Another early start and full day in the shipyard. The body was a bit stiff this morning and it took a while to up to full speed. Wonderful weather for painting, nice cloud cover, not too hot and no rain. By four this afternoon the antifouling was complete, just the patches to touch up when she comes off the blocks.
I also fitted a new seawater inlet pipe, a coastguard approved thing with a wire core. It was a bastard to get fitted, I had to curse loudly and get really angry before it would bend to shape. I hope I don’t have to take it off in a hurry.
The stern gland has been dripping a bit too frequently so I replaced the flax packing this morning. A simple job but the stern gland is a bit tricky to access. Next time it needs doing I will look out for a midget or contortionist to assist.
After such good progress today I don’t have much work to do tomorrow. Wrangell is a nice little place and I will do the tourist thing. Now I am off for a shower and a beer or two
The rain woke me up at five this morning, it was pouring cats and dogs. So funny there is a water shortage in Wrangell.
I took Truce around to the travel lift and got hauled out. The hull fouling was pretty surprising, lots of crustaceans stuck limpet style to the hull. Apparently the spat for these creatures is released in late June and they go crazy, clinging and invading anything in the water. I pressure washed for an hour and got most of the critters off. Then it was onto the stand and out with the scrapper to finish off.
I was interested to check the stern gear as I suspected the stern bearing was worn. Sometimes in cross currents and tide rips there is a knocking noise. On inspection the bearing looked fine, no play and shaft turning easily. I had earlier checked the engine mounts and they were OK. What could it be? As I was cleaning paint off the shaft strut I noticed some pitting.
Further cleaning and a close look revealed what looked like a crack in the strut. The application of a bit of brute force showed the strut was flexing at the crack. This explains the occasional knocking and is now a big problem looking for a solution. The strut is a bronze casting, not easy to fix. Like Kay in Men in Black I will have to eat pie and wait for a solution to appear. I suppose I should be thankful I found it now.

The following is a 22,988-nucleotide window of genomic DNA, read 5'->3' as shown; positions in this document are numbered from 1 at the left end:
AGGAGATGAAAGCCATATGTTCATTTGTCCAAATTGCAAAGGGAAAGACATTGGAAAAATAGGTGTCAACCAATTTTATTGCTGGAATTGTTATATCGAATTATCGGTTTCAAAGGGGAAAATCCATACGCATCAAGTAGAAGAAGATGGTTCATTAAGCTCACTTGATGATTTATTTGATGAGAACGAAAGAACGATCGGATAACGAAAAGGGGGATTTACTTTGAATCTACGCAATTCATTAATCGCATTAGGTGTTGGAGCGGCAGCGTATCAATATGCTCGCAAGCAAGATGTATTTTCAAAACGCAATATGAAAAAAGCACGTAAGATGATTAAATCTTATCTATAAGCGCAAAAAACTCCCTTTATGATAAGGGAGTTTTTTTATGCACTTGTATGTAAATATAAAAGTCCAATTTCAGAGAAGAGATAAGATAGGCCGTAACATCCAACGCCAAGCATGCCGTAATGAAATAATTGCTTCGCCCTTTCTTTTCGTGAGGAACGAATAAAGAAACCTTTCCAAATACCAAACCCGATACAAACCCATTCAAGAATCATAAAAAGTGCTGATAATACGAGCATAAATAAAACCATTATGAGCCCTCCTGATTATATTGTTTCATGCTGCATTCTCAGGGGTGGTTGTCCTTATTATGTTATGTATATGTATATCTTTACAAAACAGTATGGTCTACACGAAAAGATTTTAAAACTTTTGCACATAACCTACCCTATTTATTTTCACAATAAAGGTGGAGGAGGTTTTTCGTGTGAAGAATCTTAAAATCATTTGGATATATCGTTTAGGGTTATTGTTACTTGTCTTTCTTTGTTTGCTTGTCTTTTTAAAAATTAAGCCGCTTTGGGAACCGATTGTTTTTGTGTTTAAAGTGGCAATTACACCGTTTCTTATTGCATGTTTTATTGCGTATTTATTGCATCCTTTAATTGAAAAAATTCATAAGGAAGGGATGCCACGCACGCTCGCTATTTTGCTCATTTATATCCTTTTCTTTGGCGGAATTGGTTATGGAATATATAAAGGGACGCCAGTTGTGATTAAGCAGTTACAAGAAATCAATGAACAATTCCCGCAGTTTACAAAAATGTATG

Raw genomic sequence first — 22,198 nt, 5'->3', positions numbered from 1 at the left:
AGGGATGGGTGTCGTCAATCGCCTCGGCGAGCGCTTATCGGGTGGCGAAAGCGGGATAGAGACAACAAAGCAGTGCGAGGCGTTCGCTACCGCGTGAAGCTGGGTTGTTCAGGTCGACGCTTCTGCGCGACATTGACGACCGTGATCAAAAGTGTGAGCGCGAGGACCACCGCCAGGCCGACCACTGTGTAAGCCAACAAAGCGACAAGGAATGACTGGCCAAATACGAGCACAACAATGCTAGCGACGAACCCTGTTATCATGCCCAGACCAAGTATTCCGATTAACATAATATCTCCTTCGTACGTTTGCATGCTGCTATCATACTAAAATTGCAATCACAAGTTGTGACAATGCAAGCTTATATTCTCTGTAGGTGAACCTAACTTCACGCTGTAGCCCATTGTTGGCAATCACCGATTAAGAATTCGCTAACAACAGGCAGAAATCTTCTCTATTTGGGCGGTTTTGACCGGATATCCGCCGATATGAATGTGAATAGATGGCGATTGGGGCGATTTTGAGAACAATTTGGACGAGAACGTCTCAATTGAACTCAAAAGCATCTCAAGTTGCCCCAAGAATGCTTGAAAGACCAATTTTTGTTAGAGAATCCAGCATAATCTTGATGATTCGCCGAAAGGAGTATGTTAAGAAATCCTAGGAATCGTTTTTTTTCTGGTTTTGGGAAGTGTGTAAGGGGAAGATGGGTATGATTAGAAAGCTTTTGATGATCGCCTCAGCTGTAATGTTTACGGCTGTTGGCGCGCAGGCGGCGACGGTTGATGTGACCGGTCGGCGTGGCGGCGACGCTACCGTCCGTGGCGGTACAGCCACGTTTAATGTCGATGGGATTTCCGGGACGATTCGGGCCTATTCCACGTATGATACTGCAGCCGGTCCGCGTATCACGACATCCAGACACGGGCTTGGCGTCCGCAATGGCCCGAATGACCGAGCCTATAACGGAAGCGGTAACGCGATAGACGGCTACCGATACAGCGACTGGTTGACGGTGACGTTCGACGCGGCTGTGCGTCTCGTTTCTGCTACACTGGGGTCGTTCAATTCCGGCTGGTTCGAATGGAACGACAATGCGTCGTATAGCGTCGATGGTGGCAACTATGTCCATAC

After nine days of no sun – sunshine. For a couple of hours at midday we had bright sunshine, everything dried up and it was warm. Beautiful. By six in the evening we are back to overcast and drizzle. The forecast for the weekend is optimistic, good news for me doing antifouling. I can’t find pie in Wrangell so will try and get a strut fix inspiration for a strut fix from beer at Rayme’s bar.
Last night I sampled the night life of Wrangell. Friendly people and extreme casual dress code. I was intent on Pizza but the topping options were too difficult so I opted for Halibut and chips instead, a good choice.
This morning the newscaster on the local radio forecast a ninety percent of rain. A pretty sure bet really and its rained on and off all day. Not a glimpse of sun today, its now nine days since I have seen the sun. The weather systems are just not moving at the moment, low over the Gulf of Alaska is just stuck.
Today I caught up with some maintenance, changed the oil and fuel filters on the engine and refilled Yanmar with fresh oil. I had to bleed the fuel system on the engine after changing the filter, something I don’t like doing, the bleed screws are so delicate and easy to break.
Tomorrow Truce will be lifted onto the hard for a wash down and antifoul. The travel lift was broken but the guys fixed it today. We are all ready, this afternoon I hired a pressure washer for the wash down. After a week of rain, I need a break in the weather for the antifouling painting.
The Bear Fest starts in Wrangell today. I went into town to see what was happening – nothing. Maybe this evening there will be some action. They have a chef flying up from Seattle to demonstrate how to cook salmon. I hope it’s not another version of the deep fat fryer that everything seems to be subjected to in Alaska.